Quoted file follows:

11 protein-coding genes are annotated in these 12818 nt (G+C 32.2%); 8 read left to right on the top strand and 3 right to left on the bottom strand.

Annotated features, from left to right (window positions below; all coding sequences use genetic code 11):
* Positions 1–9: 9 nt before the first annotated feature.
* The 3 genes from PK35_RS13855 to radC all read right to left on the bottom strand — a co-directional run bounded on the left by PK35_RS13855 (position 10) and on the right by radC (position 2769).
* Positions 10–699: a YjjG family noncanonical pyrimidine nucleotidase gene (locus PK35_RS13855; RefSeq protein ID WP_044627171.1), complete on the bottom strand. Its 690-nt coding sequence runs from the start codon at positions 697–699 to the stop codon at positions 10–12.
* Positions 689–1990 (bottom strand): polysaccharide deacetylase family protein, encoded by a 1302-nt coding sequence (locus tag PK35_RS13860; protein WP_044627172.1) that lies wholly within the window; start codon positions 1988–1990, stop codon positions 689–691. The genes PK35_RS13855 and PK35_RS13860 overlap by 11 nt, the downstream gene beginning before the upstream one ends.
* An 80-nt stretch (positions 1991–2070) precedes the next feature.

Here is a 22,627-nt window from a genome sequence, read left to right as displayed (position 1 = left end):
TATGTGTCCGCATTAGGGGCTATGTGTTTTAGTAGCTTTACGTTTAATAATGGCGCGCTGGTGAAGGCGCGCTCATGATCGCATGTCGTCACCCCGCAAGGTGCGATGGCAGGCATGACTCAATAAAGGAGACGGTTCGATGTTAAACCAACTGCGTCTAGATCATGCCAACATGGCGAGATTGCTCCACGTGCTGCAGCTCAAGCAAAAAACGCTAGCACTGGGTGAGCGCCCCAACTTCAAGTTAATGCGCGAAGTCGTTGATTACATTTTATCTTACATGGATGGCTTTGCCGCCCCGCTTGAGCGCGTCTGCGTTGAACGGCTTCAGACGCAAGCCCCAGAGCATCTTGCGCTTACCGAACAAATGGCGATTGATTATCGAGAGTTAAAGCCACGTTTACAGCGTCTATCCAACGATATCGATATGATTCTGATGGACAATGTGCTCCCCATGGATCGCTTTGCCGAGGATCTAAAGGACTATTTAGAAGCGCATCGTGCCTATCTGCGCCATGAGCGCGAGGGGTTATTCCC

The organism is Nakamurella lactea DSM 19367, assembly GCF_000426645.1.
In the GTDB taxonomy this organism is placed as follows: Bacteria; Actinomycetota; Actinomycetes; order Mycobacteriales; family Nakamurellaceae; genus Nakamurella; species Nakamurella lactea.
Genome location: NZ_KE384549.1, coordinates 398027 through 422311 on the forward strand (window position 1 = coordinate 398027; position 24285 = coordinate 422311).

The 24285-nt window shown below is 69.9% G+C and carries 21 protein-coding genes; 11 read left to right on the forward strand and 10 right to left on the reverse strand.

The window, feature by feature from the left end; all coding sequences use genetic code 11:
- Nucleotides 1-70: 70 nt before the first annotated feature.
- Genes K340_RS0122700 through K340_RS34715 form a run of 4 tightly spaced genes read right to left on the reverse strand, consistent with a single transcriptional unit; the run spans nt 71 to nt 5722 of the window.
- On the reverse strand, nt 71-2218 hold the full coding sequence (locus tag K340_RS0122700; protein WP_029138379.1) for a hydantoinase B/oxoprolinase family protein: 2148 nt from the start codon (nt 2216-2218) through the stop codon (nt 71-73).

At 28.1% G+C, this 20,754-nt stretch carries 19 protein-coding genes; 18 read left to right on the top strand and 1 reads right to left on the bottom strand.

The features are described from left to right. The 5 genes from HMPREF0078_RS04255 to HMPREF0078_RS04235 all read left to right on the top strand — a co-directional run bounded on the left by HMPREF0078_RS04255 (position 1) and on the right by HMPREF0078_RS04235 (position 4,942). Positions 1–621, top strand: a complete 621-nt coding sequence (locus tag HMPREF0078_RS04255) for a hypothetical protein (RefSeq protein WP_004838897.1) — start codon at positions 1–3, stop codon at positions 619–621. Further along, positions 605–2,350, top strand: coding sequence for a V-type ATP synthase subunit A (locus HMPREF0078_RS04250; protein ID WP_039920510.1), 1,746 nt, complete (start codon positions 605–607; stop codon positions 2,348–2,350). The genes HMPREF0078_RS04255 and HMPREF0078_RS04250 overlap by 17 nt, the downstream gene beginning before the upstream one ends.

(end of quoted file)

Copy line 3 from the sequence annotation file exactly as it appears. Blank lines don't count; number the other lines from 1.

* Positions 1–9: 9 nt before the first annotated feature.